BioPharm June eBook: Single-Use Systems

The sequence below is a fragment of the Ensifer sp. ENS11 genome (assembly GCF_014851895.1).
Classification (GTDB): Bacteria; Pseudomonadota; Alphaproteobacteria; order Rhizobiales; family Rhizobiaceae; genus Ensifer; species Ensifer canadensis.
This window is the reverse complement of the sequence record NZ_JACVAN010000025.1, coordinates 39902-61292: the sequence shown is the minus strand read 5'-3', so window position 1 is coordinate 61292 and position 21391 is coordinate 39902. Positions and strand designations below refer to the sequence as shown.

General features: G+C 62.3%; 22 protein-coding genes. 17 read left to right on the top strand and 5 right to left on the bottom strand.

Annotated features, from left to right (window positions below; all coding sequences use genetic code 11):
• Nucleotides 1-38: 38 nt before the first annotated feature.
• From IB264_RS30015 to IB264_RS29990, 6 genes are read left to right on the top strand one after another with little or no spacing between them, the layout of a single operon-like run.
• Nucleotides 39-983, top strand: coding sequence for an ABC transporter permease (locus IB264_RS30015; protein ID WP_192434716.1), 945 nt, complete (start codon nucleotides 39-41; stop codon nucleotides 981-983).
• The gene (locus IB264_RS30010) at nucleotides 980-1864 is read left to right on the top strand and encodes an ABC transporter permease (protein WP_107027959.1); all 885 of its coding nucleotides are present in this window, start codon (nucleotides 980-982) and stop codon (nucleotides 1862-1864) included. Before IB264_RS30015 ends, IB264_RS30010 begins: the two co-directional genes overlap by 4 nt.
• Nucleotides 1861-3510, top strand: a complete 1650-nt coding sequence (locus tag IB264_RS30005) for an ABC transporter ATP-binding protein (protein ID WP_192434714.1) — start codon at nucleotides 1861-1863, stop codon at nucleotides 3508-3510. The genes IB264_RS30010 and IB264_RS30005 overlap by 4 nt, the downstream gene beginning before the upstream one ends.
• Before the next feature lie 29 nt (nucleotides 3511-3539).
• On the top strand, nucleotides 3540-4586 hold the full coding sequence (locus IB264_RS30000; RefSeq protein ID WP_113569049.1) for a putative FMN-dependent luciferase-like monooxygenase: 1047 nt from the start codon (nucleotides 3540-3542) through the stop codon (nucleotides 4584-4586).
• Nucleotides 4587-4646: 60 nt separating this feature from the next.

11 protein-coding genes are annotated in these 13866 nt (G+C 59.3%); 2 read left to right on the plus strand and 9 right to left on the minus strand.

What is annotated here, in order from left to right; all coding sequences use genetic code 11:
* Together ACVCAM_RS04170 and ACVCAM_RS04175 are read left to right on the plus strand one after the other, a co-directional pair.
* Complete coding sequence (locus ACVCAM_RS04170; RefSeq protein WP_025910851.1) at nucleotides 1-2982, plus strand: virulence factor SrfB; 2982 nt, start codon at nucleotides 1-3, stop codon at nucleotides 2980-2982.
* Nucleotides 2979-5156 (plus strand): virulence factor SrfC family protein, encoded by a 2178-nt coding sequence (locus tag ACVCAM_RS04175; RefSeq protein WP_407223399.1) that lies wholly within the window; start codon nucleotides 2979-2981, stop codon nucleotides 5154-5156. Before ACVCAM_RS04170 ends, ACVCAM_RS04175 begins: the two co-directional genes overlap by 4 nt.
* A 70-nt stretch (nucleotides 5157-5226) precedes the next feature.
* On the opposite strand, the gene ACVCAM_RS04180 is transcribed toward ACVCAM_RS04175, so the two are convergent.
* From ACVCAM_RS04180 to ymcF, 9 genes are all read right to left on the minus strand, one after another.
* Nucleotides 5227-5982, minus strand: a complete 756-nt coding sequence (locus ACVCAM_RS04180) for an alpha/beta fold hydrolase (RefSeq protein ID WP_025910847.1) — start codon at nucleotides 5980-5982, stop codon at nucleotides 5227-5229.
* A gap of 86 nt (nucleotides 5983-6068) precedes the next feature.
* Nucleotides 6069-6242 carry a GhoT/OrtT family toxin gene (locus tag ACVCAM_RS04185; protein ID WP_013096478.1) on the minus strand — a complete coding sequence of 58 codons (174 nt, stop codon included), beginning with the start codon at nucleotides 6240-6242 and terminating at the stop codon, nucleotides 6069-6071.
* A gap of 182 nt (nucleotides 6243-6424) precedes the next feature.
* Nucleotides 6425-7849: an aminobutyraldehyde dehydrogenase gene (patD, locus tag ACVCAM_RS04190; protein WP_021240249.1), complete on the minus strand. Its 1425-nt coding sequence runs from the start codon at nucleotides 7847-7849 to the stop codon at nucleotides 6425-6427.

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Page 29 of 46 June 2018 BioPharm International eBook 29 Single-Use Systems Quality Drug product manufacturers are working on initiatives to standard- ize or harmonize on preferred and pre-qualified single-use compo- nents. This includes components that already have well-characterized chemical compatibility and extract- ables profiles and have been used in other biopharmaceutical processes before. Many of the large biophar- maceutical companies have begun developing their own internal cata- logs or libraries of components and are requiring that all new single- use system designs be created using the pre-defined library of compo- nents. This significantly cuts down on the amount of time and cost spent on testing and qualification of new components and helps drive harmonization of single-use system designs. Pora (Pall Biotech): As a company, Pall Biotech has been work ing diligently to gather the E&L data needed to support customers and help advance industry understand- ing of the importance of these crite- ria. And as we design new products, or create the next generation of existing products, we place a great deal of importance on controlling materials of construction. At the end of the day, nothing will save the supplier from having to generate data that can help end users qualify the systems they are either currently implementing or are interested in implementing. QUALIFYING VENDOR DATA BioPharm: How are vendor data qualified? Bulpin (MilliporeSigma): The biggest change when moving from stain- less-steel processing to single-use is the shift in ownership of critical qualification strategies and activi- ties. Things such as equipment cleanliness, sterility, and integ- rity, which were once defined and owned by the drug manufacturer, are now owned by the single-use supplier. Due to this shift, it's important for the drug manufac- turer to verify any data or qualifica- tions received and/or performed by the single-use supplier. Partnership and collaboration between the drug manufacturer and single-use sup- plier are critical when it comes to qualification of vendor data. D r ug m a nu f ac t u r e r s shou ld audit their single-use supplier to review procedures, protocols, test methods, and reports related to testing and qualification activi- ties. In addition to a vendor audit, vender data can be qualified by performing independent testing and comparing the results with the vendor's provided data, or through performance testing. Hower and Lu (SGS): Due to the requirement for extractable and leachable testing by the regula- tory bodies, many vendors per- form the characterization of their own single-use systems following the general principles detailed in BPOG Standardized Ext ractables Protocols published in 2014 (9) and USP drafted Chapters <665> and <1665> (4,5). As the vendors are attempting to provide some gen- eral information about their prod- ucts, the characterization process lacks the specificity and detail that a comprehensive extractable profile should contain. In the case of lower risk components, the vendor's data may be used as a way to qualify the manufacturing components, but in the case of components assessed as a higher risk, a specific extract- able and leachable study design tak- ing into consideration the product formulation and dosing regimen should be considered. BPSA: It is perhaps more impor- tant to consider how any data are qualified or judged suitable for eval- uation of single-use systems. The single-use industry, with leadership from BPSA, is making an effort to align on definition of critical attri- butes for single-use systems, on methods of determining values for those attributes, and on methods of reporting the data. Standard analytical methods for attributes such as extractables, particle con- tamination, and system integrity will support further expansions of single-use systems in biomanufac- turing. Vendor (supplier) data are qualified as a part of the overall supplier quality assessment by end users. End users are able to determine the quality of work done by a pro- spective supplier by reviewing vali- dation guides and observing testing during site visits. Testing should be performed using accepted labo- ratory practices and by following standard procedures where avail- able. Provided that the supplier can demonstrate control of their testing program, the data are frequently used without additional confirma- tory or supplemental testing by the end user. REFERENCES 1. 21 CFR 211.65 2. USP, <232> Elemental Impurities— Limits, USP 40 –NF 35, First Supplement, Official December 1, 2017 3. ICH, Q3D Guideline for Elemental Impurities (ICH, December 2014 4. USP, <665> Polymeric Components and Systems Used in the Manufacturing of Pharmaceutical and Biopharmaceutical Drug Products, Pharmacopeial Forum (PF) 43 (3) (USP, 2017). 5. USP, <1665> Plastic Components and Systems Used to Manufacture Pharmaceutical Drug Products, Pharmacopeial Forum 43 (3) (USP, 2017). 6. USP, <661.1>Plastic Packaging Systems and Their Materials of Construction, USP, May 1, 2017. 7. EDQM, European Pharmacopoeia 3.1.X series. 8. EMA, Annex to the European Commission guideline on 'Excipients in the labelling and package leaflet of medicinal products for human use' (SANTE-2017-11668) (EMA, Oct. 9, 2017). 9. BioPhorum Operations Group (BPOG) Standardized Extractables Protocols (BPOG, 2014). BP

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